Further Reading

Acquaire. Arlequin mulâtresse sauvé par Macandal. Cap Francais, St. Domingue, 1758. 

Aravamudan, Srinivas. Tropicopolitans: Colonialism and agency, 1688-1804. Duke University Press, 1999., 322. 

Bellegarde-Smith P. Resisting Freedom: Cultural Factors in Democracy—The Case for Haiti. In: Vodou in Haitian Life and Culture. New York: Palgrave Macmillan, 2006.

Burnard, Trevor, and John Garrigus. The Plantation Machine: Atlantic Capitalism in French Saint-Domingue and British Jamaica. Philadelphia: University of Pennsylvania Press, 2016.

Cale, John G. "French Secular Music in Saint-Domingue (1750-1795) Viewed as a Factor in  America's Musical Growth." (1971).

Camier, Bernard, and Laurent Dubois. “Voltaire et Zaïre, ou le théâtre des Lumières dans l’aire atlantique française.” Revue dhistoire moderne contemporaine 54-4, no. 4 (December 1, 2007): 39–69. https://www.cairn.info/revue-d-histoire-moderne-et-contemporaine-2007-4-page-39.htm.

Crowley, T. A.  “LE NORMANT DE MÉZY, JACQUES-ANGE,” in Dictionary of Canadian Biography, vol. 3, University of Toronto/Université Laval, 2003. http://www.biographi.ca/en/bio/le_normant_de_mezy_jacques_ange_3E.html. 

Davis, Wade. The Serpent and the Rainbow. New York: Simon & Schuster, 1985.

Dayan, Colin. Haiti, History, and the Gods. Berkeley: University of California Press, 1995.

Diouf, Sylviane A. Servants of Allah. New York: New York University Press, 1998.

Drot, Jean-Marie.  “Makandal burned alive.”  Frantz Zéphirin, 1992. AN ENCOUNTER BETWEEN TWO WORLDS AS SEEN BY HAITI'S ARTISTS. Rome: Carte Segrete s.r.l., 1994. 

Dubois, Laurent. "Gendered Freedom: Citoyennes and War in the Revolutionary French Caribbean." Gender, War and Politics. London: Palgrave Macmillan, 2010, 58-70.

Endore, S. Guy. Babouk: The Story of a Slave. John Long., n.d.

Fouchard, Jean. Le théâtre à Saint-Domingue: prix de l’alliance française. l’État, 1955.

Iannini, Christopher. Fatal Revolutions. University of North Carolina Press, 2012.

Jaudon, Toni Wall. “Obeah Sensations: Rethinking Religion at the Transnational Turn.” American Literature (2012) 84.4: pg. 715-741.

Johnson, Erica R. Philanthropy and Race in the Haitian Revolution. London: Palgrave Macmillan, 2018.

Paton, Diana. “Witchcraft, Poison, Law, and Atlantic Slavery.” William and Mary Quarterly, 69.2 (2012), 235-264. 

Pietz, William. “The Problem of the Fetish, I.” RES: Anthropology and Aesthetics, no. 9 (Spring 1985), pg. 5-17.

Saillant, John. “The Black Body Erotic and the Republican Body Politics, 1790-1820.” Journal of the History of Sexuality, January 1995, pg. 403-428.

Schiebinger, Londa, and Claudia Swan. Colonial Botany: Science, Commerce, and Politics in the Early Modern World. University of Pennsylvania Press, 2007.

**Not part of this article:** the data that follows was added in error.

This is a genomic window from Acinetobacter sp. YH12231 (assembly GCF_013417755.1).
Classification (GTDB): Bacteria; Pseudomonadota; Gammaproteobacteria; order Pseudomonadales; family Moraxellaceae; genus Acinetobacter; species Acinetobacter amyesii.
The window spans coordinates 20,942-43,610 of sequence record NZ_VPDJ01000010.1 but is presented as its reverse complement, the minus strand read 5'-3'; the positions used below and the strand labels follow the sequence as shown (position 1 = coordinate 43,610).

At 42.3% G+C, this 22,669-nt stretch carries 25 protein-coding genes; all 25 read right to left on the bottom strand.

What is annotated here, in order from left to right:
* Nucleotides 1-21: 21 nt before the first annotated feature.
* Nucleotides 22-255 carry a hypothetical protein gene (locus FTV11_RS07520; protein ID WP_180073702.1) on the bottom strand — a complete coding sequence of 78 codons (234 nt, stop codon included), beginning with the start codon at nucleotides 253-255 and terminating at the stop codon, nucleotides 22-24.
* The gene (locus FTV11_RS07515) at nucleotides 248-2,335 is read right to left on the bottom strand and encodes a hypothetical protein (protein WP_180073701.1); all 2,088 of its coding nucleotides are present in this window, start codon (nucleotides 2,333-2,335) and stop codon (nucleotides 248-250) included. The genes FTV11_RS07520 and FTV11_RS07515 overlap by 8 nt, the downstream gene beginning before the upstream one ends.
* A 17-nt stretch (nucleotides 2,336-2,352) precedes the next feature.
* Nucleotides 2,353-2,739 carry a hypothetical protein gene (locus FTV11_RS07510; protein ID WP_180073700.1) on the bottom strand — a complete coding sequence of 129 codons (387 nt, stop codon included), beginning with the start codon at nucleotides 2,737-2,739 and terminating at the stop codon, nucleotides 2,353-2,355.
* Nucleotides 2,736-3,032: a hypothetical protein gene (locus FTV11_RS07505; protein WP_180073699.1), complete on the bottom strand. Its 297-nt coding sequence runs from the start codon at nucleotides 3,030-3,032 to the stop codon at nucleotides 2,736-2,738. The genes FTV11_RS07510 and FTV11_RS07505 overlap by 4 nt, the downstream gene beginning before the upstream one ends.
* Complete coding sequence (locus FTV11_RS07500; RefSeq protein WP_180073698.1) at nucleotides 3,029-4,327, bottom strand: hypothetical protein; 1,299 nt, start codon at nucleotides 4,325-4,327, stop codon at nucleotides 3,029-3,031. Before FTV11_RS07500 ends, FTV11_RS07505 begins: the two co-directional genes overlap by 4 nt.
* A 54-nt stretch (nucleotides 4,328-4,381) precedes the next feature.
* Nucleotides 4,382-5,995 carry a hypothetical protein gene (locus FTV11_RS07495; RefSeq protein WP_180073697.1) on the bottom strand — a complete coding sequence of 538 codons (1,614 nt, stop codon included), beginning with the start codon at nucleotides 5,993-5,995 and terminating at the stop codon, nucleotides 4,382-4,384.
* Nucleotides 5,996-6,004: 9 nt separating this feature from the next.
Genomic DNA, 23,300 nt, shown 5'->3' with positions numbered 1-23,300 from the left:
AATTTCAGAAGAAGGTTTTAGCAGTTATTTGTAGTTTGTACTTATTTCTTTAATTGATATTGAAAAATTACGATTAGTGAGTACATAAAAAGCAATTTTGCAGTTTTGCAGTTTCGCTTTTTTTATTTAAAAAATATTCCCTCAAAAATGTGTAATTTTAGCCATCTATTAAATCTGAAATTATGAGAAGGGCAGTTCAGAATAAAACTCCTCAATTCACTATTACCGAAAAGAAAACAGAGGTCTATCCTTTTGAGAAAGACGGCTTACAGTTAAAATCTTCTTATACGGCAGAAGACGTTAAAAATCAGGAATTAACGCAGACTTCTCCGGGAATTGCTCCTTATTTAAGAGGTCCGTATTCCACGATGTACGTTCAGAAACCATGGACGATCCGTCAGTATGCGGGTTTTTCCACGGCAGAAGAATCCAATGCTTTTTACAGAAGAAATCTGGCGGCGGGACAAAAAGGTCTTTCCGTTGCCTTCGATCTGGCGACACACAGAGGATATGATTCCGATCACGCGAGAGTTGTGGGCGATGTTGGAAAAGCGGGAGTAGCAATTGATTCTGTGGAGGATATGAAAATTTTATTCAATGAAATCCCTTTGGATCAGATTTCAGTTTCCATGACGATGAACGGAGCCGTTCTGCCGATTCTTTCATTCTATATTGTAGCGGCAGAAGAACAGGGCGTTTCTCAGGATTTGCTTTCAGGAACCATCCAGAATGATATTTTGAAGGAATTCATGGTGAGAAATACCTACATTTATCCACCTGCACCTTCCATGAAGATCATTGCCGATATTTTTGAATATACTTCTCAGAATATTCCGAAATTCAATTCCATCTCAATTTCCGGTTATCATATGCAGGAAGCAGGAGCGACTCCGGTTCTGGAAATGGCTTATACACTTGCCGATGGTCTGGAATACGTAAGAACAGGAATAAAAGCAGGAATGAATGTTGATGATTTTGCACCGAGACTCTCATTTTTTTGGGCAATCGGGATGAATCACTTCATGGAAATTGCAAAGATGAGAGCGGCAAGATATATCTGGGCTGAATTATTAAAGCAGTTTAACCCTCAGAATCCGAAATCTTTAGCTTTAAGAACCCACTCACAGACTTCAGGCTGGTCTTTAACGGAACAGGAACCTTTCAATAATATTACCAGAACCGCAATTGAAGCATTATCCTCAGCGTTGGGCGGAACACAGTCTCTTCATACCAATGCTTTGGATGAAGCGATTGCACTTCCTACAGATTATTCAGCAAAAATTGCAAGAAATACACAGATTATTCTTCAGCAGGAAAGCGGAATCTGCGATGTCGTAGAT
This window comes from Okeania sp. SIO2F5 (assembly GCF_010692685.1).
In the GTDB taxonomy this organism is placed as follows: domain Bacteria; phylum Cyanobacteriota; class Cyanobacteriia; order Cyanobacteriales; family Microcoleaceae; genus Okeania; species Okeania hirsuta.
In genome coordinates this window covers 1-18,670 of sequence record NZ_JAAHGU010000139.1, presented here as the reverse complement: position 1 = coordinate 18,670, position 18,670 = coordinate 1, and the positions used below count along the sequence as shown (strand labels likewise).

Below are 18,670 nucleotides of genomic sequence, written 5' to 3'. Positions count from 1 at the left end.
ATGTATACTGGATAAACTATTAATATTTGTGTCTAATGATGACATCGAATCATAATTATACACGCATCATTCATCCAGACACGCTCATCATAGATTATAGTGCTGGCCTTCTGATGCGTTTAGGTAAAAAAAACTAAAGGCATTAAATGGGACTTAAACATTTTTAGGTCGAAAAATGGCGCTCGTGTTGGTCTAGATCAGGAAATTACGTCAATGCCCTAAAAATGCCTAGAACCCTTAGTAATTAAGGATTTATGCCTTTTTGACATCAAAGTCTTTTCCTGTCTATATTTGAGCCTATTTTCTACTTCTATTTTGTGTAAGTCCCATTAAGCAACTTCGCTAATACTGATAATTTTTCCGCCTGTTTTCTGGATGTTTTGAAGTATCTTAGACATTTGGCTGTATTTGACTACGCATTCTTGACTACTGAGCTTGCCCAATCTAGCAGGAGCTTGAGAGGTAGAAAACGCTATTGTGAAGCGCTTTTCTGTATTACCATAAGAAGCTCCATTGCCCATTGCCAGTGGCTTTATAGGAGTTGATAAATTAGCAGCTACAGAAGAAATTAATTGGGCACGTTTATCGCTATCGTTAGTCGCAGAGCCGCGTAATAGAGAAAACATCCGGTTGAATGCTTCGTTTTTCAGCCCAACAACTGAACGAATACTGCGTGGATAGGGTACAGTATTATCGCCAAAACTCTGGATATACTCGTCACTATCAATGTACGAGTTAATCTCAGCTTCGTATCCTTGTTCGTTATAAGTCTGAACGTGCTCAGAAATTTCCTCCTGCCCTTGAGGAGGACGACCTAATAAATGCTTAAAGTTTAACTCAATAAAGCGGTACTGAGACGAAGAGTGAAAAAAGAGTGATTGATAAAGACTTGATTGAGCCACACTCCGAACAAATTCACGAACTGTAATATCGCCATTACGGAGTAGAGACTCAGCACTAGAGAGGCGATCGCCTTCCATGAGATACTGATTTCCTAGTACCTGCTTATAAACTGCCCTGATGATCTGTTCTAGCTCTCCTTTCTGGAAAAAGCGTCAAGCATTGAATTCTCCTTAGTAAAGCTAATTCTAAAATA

Schiebinger, Londa L. Plants and Empire. Harvard University Press, 2009.

Weaver, Karol K. Medical Revolutionaries. University of Illinois Press, 2006.

Wisecup, Kelly. “Knowing Obeah,” Atlantic Studies (Fall 2013), pp. 1-20.

Related Projects

Just Teach One  

Duncan Faherty (Queens College & CUNY Graduate Center) and Ed White (Tulane University)

Just Teach One is a digital project producing digital editions of neglected and forgotten texts in Early American and Carribbean studies. Just Teach One, with support from the American Antiquarian Society and Common-place, provides publically-available scholarly transcriptions of early texts, with resources for teachers to use these texts in their classrooms, and reflections capturing insights, intertextual potentials, and guidance (JTO). 


Account of a Remarkable Conspiracy (1787): first published in the Mercure de France under the title of “Makandal, Histoire véritable,” this story was reprinted throughout the next several years in periodicals across the transatlantic world, including Berlin, London, and New York. In the digital editions (XML and PDF) of this text, the circulation history and scholarly work on this text is traced and recorded, providing an important resource for teachers. With reflections from teachers who have taught Account of a Remarkable Conspiracy, this project is a valuable resource for exploring how to teach about Makandal in the classroom, focusing on circulation, translation, and uptake. 


Marronnage in Saint-Domingue (Haiti): History, Memory, Technology

French Atlantic History Group at McGill University, Mellon Foundation, Faculté des Lettres et Sciences Humaines of the Université de Sherbrooke 

Marronage in Saint-Domingue is a digital repository of runaway slave advertisements from the principal colonial newspaper, Affiches américaines. This project aims at reclaiming and deconstructing the historical narrative about fugitive slave, highlighting those who “refused the dehumanizaiton of slavery.” There is a text (from February 19, 1766) in the archive that use ‘macandale’ as a synonym for a runaway slave, demonstrating the legacy of Makandal on the island.